Iratxe GARCÍA PÉREZ (S&D Chair, ES) recalled that the EU had enjoyed 70 years of peace and solidarity, always stronger and united in diversity. The S&D was proud of its contribution, adding the social dimension to ensure the EU was a community and not just a market. S&D was calling for an audacious exit strategy from the COVID-19 crisis. In so far as COFE was concerned, she saw a need for a conference on Renewal and Rebuilding. The priorities would need to be set by listening to citizens. Europe was forever future-oriented, not pessimistic, and in this sense crisis represented an opportunity. Now it would need to be renewed on the basis of solidarity, making it more equitable.

Pascal DURAND (Renew, FR) said people praised Schuman and Monnet for their visionary genius but instead they should be praised for their intelligence and pragmatism. But now, while the EU had managed to build a powerful economy and to integrate more countries, that was no longer sufficient. There was a need to become a major political power. For this reason COFE needed to succeed, listening to citizens and taking up their ideas. Unanimity needed to be abolished, the EU should speak with one voice. A model surpassing each MS individually was necessary to represent the European general interest. Faced with the 21st century challenges the EU had to become a community based on free and fair trade, social and environmental considerations, democracy and the rule of law. He warned that democracy, If not nurtured, couldn’t be taken for granted.

Jörg MEUTHEN (ID, DE) said the Schuman plan was a good one, insofar as its focus on economy and Franco-German relations had built stability and affluence. The Single Market was an achievement. However, the Schuman plan had not intended to scrap national sovereignties, building an artificial union. In his view, this was contrary to the Schuman declaration and to diversity.

Ska KELLER (Greens/EFA, DE) believed the COVID-19 crisis had proven how many benefits of the EU were taken for granted, such as free movement. But this was not the time to self-congratulate. A very different world existed, with growing nationalism, environmental issues, digitalisation, and globalisation. COVID-19 threatened people’s jobs. Therefore the EU needed a new Schuman plan, which would be people- and planet-centred. It would need to remove social inequalities, respect democracy and the rule of law, and provide shelter to those in need. It was high time to use all instruments to create a new socio-economic environment, leaving no one behind.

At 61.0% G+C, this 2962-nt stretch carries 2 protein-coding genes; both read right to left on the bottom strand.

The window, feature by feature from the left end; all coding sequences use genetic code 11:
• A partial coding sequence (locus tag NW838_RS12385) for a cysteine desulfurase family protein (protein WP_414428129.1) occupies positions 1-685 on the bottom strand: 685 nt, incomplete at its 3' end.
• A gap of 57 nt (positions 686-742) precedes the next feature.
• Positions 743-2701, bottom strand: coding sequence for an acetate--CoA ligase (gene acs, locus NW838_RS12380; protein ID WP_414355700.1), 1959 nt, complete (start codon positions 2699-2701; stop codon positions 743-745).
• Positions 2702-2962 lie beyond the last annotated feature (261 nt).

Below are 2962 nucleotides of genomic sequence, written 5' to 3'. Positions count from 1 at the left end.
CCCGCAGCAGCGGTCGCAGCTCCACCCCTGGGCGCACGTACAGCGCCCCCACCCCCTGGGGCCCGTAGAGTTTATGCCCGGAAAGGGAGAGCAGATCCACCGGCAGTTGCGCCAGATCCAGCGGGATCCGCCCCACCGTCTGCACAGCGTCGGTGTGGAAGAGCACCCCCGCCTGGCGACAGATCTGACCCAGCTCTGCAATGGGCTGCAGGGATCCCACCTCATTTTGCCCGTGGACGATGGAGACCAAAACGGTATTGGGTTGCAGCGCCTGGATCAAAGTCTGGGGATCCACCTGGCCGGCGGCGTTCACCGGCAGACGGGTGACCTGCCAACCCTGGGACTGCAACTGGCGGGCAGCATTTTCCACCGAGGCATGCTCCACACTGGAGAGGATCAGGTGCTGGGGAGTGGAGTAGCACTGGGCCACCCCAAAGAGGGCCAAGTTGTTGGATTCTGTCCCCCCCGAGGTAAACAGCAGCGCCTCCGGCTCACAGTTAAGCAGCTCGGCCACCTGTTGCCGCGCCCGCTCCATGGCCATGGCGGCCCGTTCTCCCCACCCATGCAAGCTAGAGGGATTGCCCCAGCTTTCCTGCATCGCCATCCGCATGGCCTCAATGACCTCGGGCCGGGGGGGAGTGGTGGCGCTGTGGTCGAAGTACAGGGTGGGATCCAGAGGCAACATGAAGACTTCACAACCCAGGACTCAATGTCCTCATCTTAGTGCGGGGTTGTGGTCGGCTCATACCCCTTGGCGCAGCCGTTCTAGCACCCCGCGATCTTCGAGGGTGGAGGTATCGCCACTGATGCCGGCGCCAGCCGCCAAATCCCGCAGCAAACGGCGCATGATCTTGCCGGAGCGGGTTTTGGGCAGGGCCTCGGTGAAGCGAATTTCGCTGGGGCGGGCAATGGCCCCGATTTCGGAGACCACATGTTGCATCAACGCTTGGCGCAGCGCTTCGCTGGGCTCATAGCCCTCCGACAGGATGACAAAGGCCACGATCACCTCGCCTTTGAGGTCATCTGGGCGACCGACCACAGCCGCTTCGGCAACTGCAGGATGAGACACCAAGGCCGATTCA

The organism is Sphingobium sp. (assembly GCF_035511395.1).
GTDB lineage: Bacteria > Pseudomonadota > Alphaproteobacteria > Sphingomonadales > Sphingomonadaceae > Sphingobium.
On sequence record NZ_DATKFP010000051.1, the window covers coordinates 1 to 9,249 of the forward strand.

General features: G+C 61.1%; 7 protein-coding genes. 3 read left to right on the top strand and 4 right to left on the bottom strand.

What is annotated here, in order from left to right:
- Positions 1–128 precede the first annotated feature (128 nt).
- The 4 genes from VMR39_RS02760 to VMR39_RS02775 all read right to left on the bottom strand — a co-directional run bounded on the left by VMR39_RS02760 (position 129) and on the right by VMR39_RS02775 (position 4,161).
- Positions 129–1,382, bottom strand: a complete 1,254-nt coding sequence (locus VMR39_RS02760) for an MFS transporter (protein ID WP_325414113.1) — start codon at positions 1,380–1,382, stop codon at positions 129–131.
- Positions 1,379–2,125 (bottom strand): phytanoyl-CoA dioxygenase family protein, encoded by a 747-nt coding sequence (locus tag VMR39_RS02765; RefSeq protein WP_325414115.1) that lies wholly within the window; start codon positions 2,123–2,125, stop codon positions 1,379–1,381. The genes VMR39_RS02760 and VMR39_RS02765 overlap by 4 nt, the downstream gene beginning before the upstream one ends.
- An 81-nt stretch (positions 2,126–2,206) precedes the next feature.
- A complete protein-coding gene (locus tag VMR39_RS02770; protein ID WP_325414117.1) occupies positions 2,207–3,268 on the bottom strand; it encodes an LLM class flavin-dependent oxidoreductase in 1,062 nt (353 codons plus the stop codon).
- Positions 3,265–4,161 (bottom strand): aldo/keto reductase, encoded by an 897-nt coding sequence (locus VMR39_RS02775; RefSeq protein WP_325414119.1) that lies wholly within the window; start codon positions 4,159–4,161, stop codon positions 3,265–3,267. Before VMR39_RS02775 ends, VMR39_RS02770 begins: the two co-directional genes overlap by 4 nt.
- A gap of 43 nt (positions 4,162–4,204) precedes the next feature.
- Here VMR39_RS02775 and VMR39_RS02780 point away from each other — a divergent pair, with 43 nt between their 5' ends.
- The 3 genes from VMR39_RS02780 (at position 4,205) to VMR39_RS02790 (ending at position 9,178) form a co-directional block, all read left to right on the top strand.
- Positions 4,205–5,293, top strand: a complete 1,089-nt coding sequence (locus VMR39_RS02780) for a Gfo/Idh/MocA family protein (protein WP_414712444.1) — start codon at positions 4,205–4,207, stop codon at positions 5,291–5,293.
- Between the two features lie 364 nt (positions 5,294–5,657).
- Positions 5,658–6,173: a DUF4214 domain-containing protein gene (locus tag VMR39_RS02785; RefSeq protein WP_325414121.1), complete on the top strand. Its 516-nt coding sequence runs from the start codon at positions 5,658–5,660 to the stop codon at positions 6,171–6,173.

Derk-Jan EPPINK (ECR, NL) believed the EU was at the crossroads again with two directions available. The first would be a European State with a European government, taxes, army and debt (as envisaged by Mr VERHOFSTADT). The other would entail a community of sovereign states, cooperating for trade, but not for centralisation and bureaucracy, instead allowing each country to decide for itself. It should be for citizens to decide which model they would want.

For Manon AUBRY (GUE/NGL, FR), the EU was keen to refer to history, but not to learn from it. This was the right moment to tax the rich, as in 1916. In this case, the multi-national companies that had benefitted greatly from the COVID-19 crisis, such as Netflix, Amazon, Carrefour, etc. Corona debt should be written off, as Germany’s War debt had been. A real meaning to “solidarity” should be given.

Individual interventions continued drawing parallels between the circumstances of the Schuman Declaration and the current situation. Several speakers focused on solidarity, reminding of Schuman’s intention to build Europe on de facto solidarity (RUIZ DEVESA, S&D, ES – who called for a great leap forward to a health, financial and political union – and BISCHOFF, S&D, DE), but also querying what such solidarity would mean (CHAIBI (GUE/NGL, FR)) and noting the absence of solidarity with Italy in the context of COVID-19 (BIZZOTTO (ID, IT)). Nicola BEER (Renew, DE) recalled that Schuman was a lawyer and that he had intended to focus on concrete achievements, and the achieved community of law was currently very relevant.

Some MEPs urged for the COFE to begin as soon as possible, but to avoid empty talks (BENIFEI, S&D, IT and BISCHOFF, S&D, DE) with QMV and EU own resources seen as suitable topics. MEPs from ID and ECR continued to regret that the Schuman declaration was used in order to create a centralized state, with the COFE as another step in that direction (ANNEMANS, ID, DE, BARDELLA, ID, FR, and LUNDGREN, ECR, SE), also criticizing the EU’s inability to deal with the COVID-19 crisis.

In their concluding remarks:

VP ŠEFČOVIČ thanked MEPs for their perspectives, both acknowledging the EU’s achievements and calling for more solidarity, more action and more result-oriented policies. In his view, COFE would allow to include more people in the decision making, allowing for a debate on a wide variety of topics, including fairer taxation. 

State Secretary BRNJAC believed this was a good moment to reflect on achievements and challenges. In these circumstances, the Croatian Presidency would work to ensure the crucial and active cooperation among the institutions. She reiterated the readiness to focus on achieving a consensus in the Council, so that a new date for launching COFE could be agreed.